This is a rush transcript from "Your World," December 12, 2013. This copy may not be in its final form and may be updated.
NEIL CAVUTO, HOST: Paul Ryan is on the House floor right now making one final pitch for a package he cobbled together with Patty Murray of Washington State, the senator from that fine state, but a package that Mark Levin at the outset of the show said was a disaster, doesn`t really do anything, doesn`t move the ball. In fact, everything goes backwards.
Republican Congresswoman Michele Bachmann here now on whether she will vote for it.
What do you think, Congresswoman?
REP. MICHELE BACHMANN, R - MN: Well, I think Mark is absolutely right that it doesn`t move the ball forward. Let`s face it.
If anything, it`s a minuscule step. And I think what it represents, quite frankly, is that both sides decided they didn`t want to fight, they wanted to agree, and so they just got the deal done.
Now, the good thing is, Congress actually has a budget, so that`s -- that`s positive. But does it balance? No. Does it balance in the near term? No. Does it balance in the long term? No. So, for Tea Partiers and conservatives, this leaves a lot to be happy about.
But on the other hand, what our real goal is right now is to have an election and make sure we can get people in who are going to deal with the biggest budget killer there is right now, and that`s ObamaCare. We have to repeal ObamaCare. So, we will...
CAVUTO: So you`re voting against this, Congresswoman, just to be clear. There are a number of your conservative colleagues who are going to do the same, but the word we`re getting is that this will likely pass the House...
BACHMANN: Oh, it will pass.
CAVUTO: ... and likely pass the Senate.
BACHMANN: It will pass.
BACHMANN: It will pass because Nancy Pelosi has come out and she has told her members to embrace this bill. So the Democrats will pass it.
I think there will be a strong contingent of Republicans that vote for this, too, because they just want to get it over with. But we have a big fight in front of us with ObamaCare and we have to make the case for why balancing the budget grows jobs and builds this economy. That needs...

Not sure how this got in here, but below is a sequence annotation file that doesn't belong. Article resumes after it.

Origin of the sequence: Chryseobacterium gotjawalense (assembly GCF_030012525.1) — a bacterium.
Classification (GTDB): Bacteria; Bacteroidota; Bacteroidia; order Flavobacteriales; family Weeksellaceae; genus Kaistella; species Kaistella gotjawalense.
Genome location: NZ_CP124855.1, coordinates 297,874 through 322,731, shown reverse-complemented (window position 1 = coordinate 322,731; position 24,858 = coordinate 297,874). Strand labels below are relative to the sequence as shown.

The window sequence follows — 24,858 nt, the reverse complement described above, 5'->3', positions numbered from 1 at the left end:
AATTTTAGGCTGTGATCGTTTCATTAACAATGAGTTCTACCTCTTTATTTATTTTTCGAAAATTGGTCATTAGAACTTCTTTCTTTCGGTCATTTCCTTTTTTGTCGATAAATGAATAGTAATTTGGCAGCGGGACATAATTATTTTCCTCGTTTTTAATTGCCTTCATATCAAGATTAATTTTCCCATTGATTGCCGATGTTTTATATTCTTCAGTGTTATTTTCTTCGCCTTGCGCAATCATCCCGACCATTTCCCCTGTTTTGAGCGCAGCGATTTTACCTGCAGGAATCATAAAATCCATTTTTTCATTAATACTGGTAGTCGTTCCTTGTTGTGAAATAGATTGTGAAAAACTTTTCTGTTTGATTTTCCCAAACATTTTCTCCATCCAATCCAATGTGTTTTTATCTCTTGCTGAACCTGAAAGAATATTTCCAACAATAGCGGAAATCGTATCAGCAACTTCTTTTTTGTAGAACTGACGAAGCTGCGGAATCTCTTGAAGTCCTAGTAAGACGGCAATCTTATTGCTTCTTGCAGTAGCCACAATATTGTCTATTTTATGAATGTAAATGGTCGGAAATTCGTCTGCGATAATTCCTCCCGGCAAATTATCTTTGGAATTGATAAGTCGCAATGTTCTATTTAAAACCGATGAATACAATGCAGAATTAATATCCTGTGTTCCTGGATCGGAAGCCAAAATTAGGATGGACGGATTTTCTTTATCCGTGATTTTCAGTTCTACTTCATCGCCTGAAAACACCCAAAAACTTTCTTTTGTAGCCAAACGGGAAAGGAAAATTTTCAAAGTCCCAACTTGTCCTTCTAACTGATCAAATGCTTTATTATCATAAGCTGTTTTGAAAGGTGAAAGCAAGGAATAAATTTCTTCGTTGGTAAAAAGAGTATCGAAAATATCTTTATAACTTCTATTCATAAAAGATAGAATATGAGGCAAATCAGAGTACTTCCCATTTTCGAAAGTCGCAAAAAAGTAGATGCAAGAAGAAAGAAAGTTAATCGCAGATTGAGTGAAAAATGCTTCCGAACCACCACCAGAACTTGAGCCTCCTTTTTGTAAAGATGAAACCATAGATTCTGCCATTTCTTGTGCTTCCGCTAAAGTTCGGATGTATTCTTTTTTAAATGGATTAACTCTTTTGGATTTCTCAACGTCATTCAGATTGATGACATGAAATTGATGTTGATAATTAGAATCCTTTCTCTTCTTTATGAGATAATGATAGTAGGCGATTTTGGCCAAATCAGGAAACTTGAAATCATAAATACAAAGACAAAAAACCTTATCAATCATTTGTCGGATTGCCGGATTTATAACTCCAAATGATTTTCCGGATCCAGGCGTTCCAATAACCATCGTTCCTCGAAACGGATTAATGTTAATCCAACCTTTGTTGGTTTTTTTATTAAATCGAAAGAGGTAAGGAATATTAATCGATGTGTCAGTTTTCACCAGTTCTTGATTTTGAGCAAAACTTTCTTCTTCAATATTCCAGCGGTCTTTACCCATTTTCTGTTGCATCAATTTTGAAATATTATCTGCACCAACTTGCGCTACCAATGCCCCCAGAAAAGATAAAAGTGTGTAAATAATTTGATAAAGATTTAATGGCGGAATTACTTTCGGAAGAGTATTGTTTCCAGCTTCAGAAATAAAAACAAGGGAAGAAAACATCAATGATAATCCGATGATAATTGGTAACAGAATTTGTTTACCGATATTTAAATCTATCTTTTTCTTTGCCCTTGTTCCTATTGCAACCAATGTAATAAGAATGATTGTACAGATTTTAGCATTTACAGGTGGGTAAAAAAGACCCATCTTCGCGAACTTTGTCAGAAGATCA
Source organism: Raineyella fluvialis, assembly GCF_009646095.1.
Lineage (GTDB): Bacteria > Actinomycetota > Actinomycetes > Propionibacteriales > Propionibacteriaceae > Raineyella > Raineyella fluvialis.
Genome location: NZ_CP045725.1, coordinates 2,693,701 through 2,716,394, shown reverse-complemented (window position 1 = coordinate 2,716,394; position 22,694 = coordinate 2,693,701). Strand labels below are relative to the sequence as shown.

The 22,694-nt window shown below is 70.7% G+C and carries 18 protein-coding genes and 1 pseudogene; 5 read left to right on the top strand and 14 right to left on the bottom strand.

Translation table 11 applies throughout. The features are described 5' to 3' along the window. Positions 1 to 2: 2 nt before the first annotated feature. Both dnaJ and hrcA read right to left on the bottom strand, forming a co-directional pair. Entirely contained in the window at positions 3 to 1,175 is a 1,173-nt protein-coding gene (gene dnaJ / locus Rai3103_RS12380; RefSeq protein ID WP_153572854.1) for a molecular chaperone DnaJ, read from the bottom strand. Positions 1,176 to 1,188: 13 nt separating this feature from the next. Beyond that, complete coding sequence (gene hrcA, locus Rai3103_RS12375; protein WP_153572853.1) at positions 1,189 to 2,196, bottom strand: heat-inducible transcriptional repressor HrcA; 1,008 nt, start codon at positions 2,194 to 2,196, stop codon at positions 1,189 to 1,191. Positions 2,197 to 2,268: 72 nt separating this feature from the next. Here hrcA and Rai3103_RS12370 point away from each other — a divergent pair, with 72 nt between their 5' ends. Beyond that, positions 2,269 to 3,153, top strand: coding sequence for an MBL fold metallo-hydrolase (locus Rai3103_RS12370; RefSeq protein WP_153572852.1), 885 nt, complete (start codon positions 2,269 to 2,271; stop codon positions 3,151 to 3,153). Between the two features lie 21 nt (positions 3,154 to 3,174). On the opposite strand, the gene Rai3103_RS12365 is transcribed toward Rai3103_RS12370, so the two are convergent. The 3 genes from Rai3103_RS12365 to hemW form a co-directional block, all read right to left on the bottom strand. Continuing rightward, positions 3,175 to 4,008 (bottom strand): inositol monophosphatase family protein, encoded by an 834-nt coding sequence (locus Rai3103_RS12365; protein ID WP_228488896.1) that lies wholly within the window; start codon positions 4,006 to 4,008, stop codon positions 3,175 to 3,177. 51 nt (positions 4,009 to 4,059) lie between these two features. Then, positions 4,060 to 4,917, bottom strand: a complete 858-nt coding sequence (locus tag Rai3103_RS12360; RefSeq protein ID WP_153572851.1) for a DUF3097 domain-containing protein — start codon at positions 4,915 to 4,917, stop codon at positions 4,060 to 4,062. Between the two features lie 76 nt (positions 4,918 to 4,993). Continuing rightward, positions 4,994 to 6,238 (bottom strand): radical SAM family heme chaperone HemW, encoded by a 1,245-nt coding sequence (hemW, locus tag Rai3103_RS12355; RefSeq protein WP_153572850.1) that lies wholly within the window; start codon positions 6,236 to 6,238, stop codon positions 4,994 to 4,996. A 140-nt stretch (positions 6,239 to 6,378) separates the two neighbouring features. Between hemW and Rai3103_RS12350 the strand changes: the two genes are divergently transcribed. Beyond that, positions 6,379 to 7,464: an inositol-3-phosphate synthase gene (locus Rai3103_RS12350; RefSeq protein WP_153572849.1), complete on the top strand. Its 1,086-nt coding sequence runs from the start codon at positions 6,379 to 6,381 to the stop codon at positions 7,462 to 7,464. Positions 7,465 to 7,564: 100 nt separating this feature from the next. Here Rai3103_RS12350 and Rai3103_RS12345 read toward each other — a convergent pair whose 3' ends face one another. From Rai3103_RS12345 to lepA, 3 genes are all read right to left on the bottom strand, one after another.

CAVUTO: So, you don`t buy it when Paul Ryan says, Congresswoman, that this puts the focus back where it should be, on ObamaCare, on spending, so that Democrats can`t turn around and say, well, you guys are going to try to shut the government down, and then pile on you there?
You don`t buy that argument?
BACHMANN: No, I do. I think Paul is exactly right.
I think that Paul did the best he could with the hand that was dealt him. I give him a lot of kudos and a lot of praise. I think he did a good job, a very good job with what he had. But, again, let`s recognize what we`re getting here.
It is a minuscule step. It does give certainty to people going forward. It is Congress getting a budget. So, you do have a lot of positives. It`s all -- it`s not all negatives. But to Mark Levin`s point, he is exactly right. This doesn`t get us very little, even, in the direction of balanced budget.
So I`m not slapping up Paul here, because I think Paul did a very good job with what he had.
CAVUTO: But do you think that -- but his strategy is to avoid a shutdown, and -- and -- and you`re quite right to say sometimes Republicans get the blame for prompting a shutdown because they`re against spending more. Democrats never do because they are.
But it is what it is, and that he wants to avoid that -- that theater, and that Republicans will benefit from this because they can go right back to focusing on issues near and dear to you.
BACHMANN: I think that`s true. I think that is a true calculus, that we can focus on what people really care about right now, which is the fact that government is hurting them with ObamaCare. Government is not helping them.
CAVUTO: So, you think shutdowns and what Ted Cruz did hurt that or -- or helped that?
BACHMANN: I think when Ted Cruz did his filibuster, it was very good, in that it was a flash point for the country, because people were just really becoming aware, Neil, of what ObamaCare was going to mean to them personally.
It had been theoretical for a long time, and ObamaCare was right on the cusp of being put into effect. Now we`re seeing the sticker shock. We`re seeing all of the other impacts. It`s very, very personal for people, and it will only become more so in the months ahead. This is an issue that people are going to care about in the next election. We want to talk about that -- that issue until the first Tuesday of November.
CAVUTO: All right, Congresswoman, thank you. Good seeing you again.
BACHMANN: Good to see you.
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